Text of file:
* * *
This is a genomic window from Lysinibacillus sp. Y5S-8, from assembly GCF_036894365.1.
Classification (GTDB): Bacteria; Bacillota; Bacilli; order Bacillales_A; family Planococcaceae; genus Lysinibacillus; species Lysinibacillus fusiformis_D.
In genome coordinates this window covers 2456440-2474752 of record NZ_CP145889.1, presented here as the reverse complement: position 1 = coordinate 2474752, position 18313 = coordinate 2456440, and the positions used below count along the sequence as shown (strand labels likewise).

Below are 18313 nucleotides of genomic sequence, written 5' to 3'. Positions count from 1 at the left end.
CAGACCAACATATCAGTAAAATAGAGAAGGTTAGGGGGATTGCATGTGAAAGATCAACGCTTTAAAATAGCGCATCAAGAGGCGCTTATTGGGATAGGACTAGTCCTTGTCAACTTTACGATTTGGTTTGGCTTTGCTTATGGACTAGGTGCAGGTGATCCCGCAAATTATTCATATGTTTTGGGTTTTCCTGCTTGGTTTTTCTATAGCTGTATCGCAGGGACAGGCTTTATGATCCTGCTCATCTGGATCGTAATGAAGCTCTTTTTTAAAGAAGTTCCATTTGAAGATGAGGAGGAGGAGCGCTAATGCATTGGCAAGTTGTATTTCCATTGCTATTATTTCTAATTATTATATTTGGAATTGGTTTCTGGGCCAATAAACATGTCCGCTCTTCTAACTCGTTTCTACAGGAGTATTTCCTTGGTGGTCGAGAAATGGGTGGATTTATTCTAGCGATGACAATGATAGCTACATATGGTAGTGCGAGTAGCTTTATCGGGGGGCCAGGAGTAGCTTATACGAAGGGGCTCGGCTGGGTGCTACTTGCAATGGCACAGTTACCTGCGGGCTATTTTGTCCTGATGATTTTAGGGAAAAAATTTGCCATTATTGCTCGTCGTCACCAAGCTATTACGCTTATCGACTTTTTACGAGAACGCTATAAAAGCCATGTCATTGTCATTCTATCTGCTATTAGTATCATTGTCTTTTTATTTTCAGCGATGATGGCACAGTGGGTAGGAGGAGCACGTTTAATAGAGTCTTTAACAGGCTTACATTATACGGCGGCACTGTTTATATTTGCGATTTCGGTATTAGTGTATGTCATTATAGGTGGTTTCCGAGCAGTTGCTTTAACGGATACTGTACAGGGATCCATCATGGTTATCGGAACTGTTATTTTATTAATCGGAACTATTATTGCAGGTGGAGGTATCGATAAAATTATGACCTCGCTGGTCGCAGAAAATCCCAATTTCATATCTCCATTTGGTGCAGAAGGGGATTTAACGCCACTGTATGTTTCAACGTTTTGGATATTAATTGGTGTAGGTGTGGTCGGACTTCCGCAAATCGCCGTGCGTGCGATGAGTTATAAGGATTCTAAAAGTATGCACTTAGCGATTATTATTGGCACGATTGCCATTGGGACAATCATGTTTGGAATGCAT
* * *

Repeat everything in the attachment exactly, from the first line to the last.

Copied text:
This is a genomic window from Lysinibacillus sp. Y5S-8, from assembly GCF_036894365.1.
Classification (GTDB): Bacteria; Bacillota; Bacilli; order Bacillales_A; family Planococcaceae; genus Lysinibacillus; species Lysinibacillus fusiformis_D.
In genome coordinates this window covers 2456440-2474752 of record NZ_CP145889.1, presented here as the reverse complement: position 1 = coordinate 2474752, position 18313 = coordinate 2456440, and the positions used below count along the sequence as shown (strand labels likewise).

Below are 18313 nucleotides of genomic sequence, written 5' to 3'. Positions count from 1 at the left end.
CAGACCAACATATCAGTAAAATAGAGAAGGTTAGGGGGATTGCATGTGAAAGATCAACGCTTTAAAATAGCGCATCAAGAGGCGCTTATTGGGATAGGACTAGTCCTTGTCAACTTTACGATTTGGTTTGGCTTTGCTTATGGACTAGGTGCAGGTGATCCCGCAAATTATTCATATGTTTTGGGTTTTCCTGCTTGGTTTTTCTATAGCTGTATCGCAGGGACAGGCTTTATGATCCTGCTCATCTGGATCGTAATGAAGCTCTTTTTTAAAGAAGTTCCATTTGAAGATGAGGAGGAGGAGCGCTAATGCATTGGCAAGTTGTATTTCCATTGCTATTATTTCTAATTATTATATTTGGAATTGGTTTCTGGGCCAATAAACATGTCCGCTCTTCTAACTCGTTTCTACAGGAGTATTTCCTTGGTGGTCGAGAAATGGGTGGATTTATTCTAGCGATGACAATGATAGCTACATATGGTAGTGCGAGTAGCTTTATCGGGGGGCCAGGAGTAGCTTATACGAAGGGGCTCGGCTGGGTGCTACTTGCAATGGCACAGTTACCTGCGGGCTATTTTGTCCTGATGATTTTAGGGAAAAAATTTGCCATTATTGCTCGTCGTCACCAAGCTATTACGCTTATCGACTTTTTACGAGAACGCTATAAAAGCCATGTCATTGTCATTCTATCTGCTATTAGTATCATTGTCTTTTTATTTTCAGCGATGATGGCACAGTGGGTAGGAGGAGCACGTTTAATAGAGTCTTTAACAGGCTTACATTATACGGCGGCACTGTTTATATTTGCGATTTCGGTATTAGTGTATGTCATTATAGGTGGTTTCCGAGCAGTTGCTTTAACGGATACTGTACAGGGATCCATCATGGTTATCGGAACTGTTATTTTATTAATCGGAACTATTATTGCAGGTGGAGGTATCGATAAAATTATGACCTCGCTGGTCGCAGAAAATCCCAATTTCATATCTCCATTTGGTGCAGAAGGGGATTTAACGCCACTGTATGTTTCAACGTTTTGGATATTAATTGGTGTAGGTGTGGTCGGACTTCCGCAAATCGCCGTGCGTGCGATGAGTTATAAGGATTCTAAAAGTATGCACTTAGCGATTATTATTGGCACGATTGCCATTGGGACAATCATGTTTGGAATGCAT